National Patient Safety Consortium
The National Patient Safety Consortium has fulfilled its mandate, however to keep building momentum of large scale change, the remaining actions will transition to PATIENT SAFETY RIGHT NOW. Some 16 actions identified by the Consortium are complete; implementation and endorsement of the Never Events report will be carried over to the 2018-19 fiscal year.
Through several summits and roundtable meetings, the Consortium Steering Committee, comprised of healthcare organizations and patient/family members from across Canada, governed the development of the Integrated Patient Safety Action Plan to drive a shared action plan for safer healthcare for Canadians. The Integrated Patient Safety Action Plan includes activities led by Lead Groups and Action Teams in five priority areas: medication safety, home care safety, infection prevention and control, surgical care safety, and patient safety education.
One of the outputs of the Consortium was the development of the Engaging Patients in Patient Safety: a Canadian Guide, a valuable resource for organizations across the country working to advance patient engagement.
The National Patient Safety Consortium held its fifth and final meeting in Toronto, in October 2017. The five Lead Groups met on October 11, with 54 participants. On October 12, the Lead Groups were joined by the Consortium representatives, with 104 participants in total. Many common themes emerged from the presentations and numerous small group discussions and question and answer periods were built into the program. These included:
- The fundamental importance and value of involving patients, families and stakeholders in all aspects of the work of the National Patient Safety Consortium and the Integrated Patient Safety Action Plan.
- Widespread support for the National Patient Safety Consortium approach for advancing patient safety in Canada.
- Acknowledgement of the need to bring more focus to the work of the National Patient Safety Consortium and support a smaller number of initiatives that can have more impact.
- Concern about the ongoing lack of public and patient awareness of patient safety as a significant issue within the Canadian healthcare system.
- The need to better align patient safety initiatives with the priorities and work of provincial and territorial governments.
A comprehensive, independent evaluation of the Consortium and the Integrated Patient Safety Action Plan was conducted; the final report was released in August 2018. The evaluation includes findings from a document review, key information interviews, focus groups and an online survey.
The key learnings of this large-scale collaboration, including the evidence-based outputs from the Integrated Patient Safety Action Plan and recommendations from the independent evaluation, will inform the next steps of this work in making patient safety a priority and the global culture of safe care a reality.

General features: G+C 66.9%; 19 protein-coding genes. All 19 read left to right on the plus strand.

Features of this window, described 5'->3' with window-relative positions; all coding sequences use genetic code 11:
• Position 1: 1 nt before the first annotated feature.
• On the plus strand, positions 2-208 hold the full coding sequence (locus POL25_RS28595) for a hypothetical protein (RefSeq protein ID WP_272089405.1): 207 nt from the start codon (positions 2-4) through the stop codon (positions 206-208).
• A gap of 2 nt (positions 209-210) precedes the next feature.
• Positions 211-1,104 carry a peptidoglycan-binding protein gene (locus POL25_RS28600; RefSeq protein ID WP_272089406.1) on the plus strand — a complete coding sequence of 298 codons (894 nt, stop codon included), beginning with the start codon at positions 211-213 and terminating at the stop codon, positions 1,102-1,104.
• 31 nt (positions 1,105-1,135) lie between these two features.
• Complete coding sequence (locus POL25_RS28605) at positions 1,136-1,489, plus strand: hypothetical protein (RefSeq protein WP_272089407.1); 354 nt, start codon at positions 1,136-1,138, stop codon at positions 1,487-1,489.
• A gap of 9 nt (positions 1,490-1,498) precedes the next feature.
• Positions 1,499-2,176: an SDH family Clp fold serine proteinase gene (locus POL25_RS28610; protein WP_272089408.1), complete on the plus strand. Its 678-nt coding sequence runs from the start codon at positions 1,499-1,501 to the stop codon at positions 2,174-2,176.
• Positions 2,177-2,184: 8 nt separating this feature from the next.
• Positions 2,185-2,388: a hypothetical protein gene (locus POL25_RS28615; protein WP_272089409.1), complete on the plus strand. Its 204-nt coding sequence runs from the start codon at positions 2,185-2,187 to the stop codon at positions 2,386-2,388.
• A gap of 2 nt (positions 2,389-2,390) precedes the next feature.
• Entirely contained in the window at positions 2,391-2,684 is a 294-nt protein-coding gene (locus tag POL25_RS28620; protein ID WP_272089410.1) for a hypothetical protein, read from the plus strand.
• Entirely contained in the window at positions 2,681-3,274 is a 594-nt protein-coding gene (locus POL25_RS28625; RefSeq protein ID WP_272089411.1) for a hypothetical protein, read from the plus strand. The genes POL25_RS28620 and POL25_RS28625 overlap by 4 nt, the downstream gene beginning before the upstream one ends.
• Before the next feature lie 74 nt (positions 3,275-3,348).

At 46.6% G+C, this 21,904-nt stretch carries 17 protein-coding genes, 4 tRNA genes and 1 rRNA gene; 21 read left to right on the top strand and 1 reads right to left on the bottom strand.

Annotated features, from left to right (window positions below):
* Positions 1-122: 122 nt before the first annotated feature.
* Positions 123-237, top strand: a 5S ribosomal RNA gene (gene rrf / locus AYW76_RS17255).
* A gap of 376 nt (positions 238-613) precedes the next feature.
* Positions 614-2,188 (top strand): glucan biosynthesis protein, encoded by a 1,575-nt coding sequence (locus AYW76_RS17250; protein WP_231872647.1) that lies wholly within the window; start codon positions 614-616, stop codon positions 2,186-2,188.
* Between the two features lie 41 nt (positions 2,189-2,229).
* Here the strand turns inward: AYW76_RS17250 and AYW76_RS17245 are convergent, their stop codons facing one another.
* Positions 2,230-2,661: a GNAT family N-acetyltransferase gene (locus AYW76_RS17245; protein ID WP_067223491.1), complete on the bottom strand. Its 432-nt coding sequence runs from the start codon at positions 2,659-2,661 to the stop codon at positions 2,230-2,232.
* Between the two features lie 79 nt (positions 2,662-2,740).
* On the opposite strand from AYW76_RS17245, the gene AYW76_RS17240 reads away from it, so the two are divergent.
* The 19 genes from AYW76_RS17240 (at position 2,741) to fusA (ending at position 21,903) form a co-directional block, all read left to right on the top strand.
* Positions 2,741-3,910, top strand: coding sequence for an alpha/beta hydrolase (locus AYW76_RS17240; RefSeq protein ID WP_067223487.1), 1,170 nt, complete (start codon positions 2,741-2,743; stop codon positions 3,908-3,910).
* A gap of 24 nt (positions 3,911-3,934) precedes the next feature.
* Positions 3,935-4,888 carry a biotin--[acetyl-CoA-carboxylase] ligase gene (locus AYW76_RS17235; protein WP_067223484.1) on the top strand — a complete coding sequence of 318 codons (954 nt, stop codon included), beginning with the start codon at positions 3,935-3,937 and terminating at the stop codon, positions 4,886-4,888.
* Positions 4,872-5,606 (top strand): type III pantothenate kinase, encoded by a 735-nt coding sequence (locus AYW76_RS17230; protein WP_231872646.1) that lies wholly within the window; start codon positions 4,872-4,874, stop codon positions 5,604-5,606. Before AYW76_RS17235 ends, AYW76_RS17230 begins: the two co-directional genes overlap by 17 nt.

Government relations outreach
The Canadian Patient Safety Institute’s government relations outreach works to ensure all federal, territorial and provincial governments see patient safety as a priority and use that understanding in the development of health policy to improve patient safety. In 2017-18, over 30 meetings were held with policy leaders in government, including Ministers of Health, Deputy Ministers and elected officials from federal and provincial governments. In addition, the Canadian Patient Safety Institute was invited to the House of Commons Standing Committee on Health to provide expert testimony on the Committee's study on Antimicrobial Resistance (AMR); and provided Members of Parliament with information on medication safety and the patient’s perspective.
The Canadian Patient Safety Institute brings together experts from across Canada to provide strategic advice and direction for regional and government relations, health policy, and legal and regulatory affairs. The Policy, Legal and Regulatory Affairs Advisory Committee provides strategic advice that enables the Canadian Patient Safety Institute to be a catalyst that influences patient safety issues and directions as they relate to federal, provincial and territorial health priorities and policy, health law, legislation, and regulatory systems and processes.
Integrated Patient Safety Action Plan
Our vision to drive a shared action plan for safer care has made a collective impact to raise the bar on quality improvement and advancing the patient safety agenda. This work concluded at the end of the 2017-18 fiscal year. The Integrated Patient Safety Action Plan was built on a shared leadership model with unprecedented collaboration and partnering with patients/families as guiding principles. Some 58 actions were complete as of March 31, 2018. Participation included 106 organizations contributing to the Integrated Patient Safety Action Plan. Eleven in-person meetings were held, involving 270 leaders from more than 100 organizations and 27 patient and family members.